To reiterate, the Zero Trust security architectures are based on not trusting anyone or anything on your network. Every access attempt by any entity, even if known, must be validated at multiple points to make sure no unauthorised entity moves into or within the network without being detected.

Making a Zero Trust network work requires in-depth traffic inspection and analytics. Central to this is the use of SSL inspection solutions that decrypt and analyse encrypted network traffic (sometimes called “break and inspect”) to ensure policy compliance and maintain privacy standards.

By monitoring encrypted traffic to detect suspicious network communications and malware payloads as well as attempts to exfiltrate controlled data, for example, credit card and social security numbers, SSL inspection makes it possible for the Zero Trust model to protect networks from both internal and external threats.

Why You Need to Migrate to a Zero Trust Security Architecture

Here are the five crucial reasons to move to a Zero Trust network:

·        The complexity of your network—the number of users, where they work, the devices they use, the number of workloads, your use of SaaS, a hybrid cloud environment, and so on—is just going to increase. A Zero Trust network reduces the complexity of securing your assets and isolating problems.

·        Because the complexity of your network is increasing rapidly, the attack surface of the network has expanded. To reduce vulnerability and regain control, you must establish micro-perimeters and micro-segments.

·        Third-party services such as SaaS and PaaS can’t be trusted: it takes one breach to compromise your network. Creating robust micro-perimeters around these services is an absolute must.

·        The internet is, essentially, an unsecured network, and cyberattacks from amateurs, organised crime, and hostile state actors are increasing rapidly. In addition, the costs of mitigating a breach or a ransomware attack have increased enormously. The financial risks have become profound and will drastically change IT budgets.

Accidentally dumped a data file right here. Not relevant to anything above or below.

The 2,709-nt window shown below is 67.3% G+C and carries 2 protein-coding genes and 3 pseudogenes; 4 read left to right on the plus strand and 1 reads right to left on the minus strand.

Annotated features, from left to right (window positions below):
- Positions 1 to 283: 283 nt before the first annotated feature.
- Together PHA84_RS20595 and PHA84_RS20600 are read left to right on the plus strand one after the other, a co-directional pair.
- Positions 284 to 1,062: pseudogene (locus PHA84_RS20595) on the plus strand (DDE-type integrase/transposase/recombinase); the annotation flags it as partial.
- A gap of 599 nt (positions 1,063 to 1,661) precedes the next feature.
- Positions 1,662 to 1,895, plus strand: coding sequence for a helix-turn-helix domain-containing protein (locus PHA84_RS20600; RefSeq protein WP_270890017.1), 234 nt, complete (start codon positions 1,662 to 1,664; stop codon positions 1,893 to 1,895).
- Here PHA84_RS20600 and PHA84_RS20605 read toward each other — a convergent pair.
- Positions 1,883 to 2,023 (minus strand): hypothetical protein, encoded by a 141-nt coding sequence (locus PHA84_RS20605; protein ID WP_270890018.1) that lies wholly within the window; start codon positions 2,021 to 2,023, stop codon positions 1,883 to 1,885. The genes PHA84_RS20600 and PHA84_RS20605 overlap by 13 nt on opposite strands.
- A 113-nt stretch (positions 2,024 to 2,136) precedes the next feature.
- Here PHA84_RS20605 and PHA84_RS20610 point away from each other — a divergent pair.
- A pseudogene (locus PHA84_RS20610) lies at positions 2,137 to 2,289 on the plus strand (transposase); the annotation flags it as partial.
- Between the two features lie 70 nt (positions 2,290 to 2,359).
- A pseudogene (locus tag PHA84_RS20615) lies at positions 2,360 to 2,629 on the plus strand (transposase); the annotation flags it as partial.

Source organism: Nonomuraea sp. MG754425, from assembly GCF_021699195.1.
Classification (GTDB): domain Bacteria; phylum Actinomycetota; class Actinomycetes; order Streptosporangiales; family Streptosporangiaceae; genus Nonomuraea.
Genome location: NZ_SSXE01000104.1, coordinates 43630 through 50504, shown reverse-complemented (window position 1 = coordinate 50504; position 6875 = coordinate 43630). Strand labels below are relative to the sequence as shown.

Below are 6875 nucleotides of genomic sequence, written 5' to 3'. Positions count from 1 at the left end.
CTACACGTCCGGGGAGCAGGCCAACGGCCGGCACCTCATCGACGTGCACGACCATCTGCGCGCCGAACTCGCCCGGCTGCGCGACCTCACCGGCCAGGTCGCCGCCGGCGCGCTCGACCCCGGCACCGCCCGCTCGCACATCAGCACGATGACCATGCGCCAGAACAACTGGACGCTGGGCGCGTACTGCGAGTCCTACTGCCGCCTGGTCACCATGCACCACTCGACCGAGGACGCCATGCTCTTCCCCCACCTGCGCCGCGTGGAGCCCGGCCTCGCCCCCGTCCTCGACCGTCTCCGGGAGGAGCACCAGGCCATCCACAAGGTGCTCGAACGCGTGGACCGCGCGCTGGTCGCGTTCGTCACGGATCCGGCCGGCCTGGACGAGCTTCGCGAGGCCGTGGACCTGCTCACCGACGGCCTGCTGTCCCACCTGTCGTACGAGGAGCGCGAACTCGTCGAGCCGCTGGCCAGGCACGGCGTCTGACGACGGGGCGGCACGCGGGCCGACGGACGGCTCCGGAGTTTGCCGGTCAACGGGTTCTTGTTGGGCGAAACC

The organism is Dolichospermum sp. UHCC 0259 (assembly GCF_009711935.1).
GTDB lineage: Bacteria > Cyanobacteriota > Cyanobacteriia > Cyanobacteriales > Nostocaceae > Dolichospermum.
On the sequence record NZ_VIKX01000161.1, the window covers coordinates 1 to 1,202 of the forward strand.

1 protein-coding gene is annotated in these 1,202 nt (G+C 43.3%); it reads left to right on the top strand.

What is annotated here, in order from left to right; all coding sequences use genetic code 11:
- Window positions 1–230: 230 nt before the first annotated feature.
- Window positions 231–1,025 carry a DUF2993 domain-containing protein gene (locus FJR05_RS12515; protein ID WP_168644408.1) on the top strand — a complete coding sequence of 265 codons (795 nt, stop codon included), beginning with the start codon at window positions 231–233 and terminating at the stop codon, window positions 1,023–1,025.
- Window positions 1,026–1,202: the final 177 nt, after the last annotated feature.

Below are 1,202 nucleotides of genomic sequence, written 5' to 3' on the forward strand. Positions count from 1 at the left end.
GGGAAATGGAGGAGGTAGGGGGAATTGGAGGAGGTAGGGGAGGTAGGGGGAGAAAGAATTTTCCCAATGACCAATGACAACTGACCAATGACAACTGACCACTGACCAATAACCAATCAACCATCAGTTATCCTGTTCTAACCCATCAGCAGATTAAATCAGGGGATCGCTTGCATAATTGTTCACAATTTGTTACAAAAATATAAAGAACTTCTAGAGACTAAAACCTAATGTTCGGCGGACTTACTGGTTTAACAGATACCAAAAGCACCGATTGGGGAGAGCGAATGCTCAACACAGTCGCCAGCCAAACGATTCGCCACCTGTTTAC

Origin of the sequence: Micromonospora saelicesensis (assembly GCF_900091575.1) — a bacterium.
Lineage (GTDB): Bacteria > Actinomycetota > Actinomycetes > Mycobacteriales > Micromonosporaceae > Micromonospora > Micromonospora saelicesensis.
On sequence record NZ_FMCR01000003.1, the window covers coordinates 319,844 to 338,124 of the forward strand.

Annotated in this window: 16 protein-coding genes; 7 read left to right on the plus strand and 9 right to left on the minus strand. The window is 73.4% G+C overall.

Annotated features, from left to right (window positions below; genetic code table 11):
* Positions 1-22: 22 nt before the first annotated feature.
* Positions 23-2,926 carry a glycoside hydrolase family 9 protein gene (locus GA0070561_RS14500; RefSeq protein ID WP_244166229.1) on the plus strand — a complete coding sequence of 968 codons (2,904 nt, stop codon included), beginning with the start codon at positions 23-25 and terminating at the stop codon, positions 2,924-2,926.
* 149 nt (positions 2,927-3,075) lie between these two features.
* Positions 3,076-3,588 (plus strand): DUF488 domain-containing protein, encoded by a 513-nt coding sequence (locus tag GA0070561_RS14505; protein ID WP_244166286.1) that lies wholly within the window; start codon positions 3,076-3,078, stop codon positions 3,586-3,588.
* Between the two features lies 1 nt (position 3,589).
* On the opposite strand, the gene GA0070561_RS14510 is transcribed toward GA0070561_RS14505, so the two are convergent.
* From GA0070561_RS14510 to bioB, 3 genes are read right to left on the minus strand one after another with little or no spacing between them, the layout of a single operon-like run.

·        Insider threats have also increased rapidly.  A mix of employees working from home and from branch offices and simultaneously providing access externally requires robust and well-structured security controls.

If you’ve started down the path to a Zero Trust network, are you moving fast enough? Does the C-suite understand the issues, and will it fund a strategy that might be all that stands between business success and irreversible failure?

If you’ve not yet started to plan and implement a Zero Trust architecture, there’s no time like the present.

About the Author

Adrian Taylor is Vice President at A10 Networks. A10 Networks enables service providers, cloud providers and enterprises to ensure their 5G networks and multi-cloud applications are secure. With advanced analytics, machine learning and intelligent automation, business-critical applications are protected, reliable and always available. Founded in 2004, A10 Networks is based in San Jose, Calif. and serves customers in 117 countries worldwide.

Featured image: ©Kentoh

Source link

Leave a Comment

Your email address will not be published. Required fields are marked *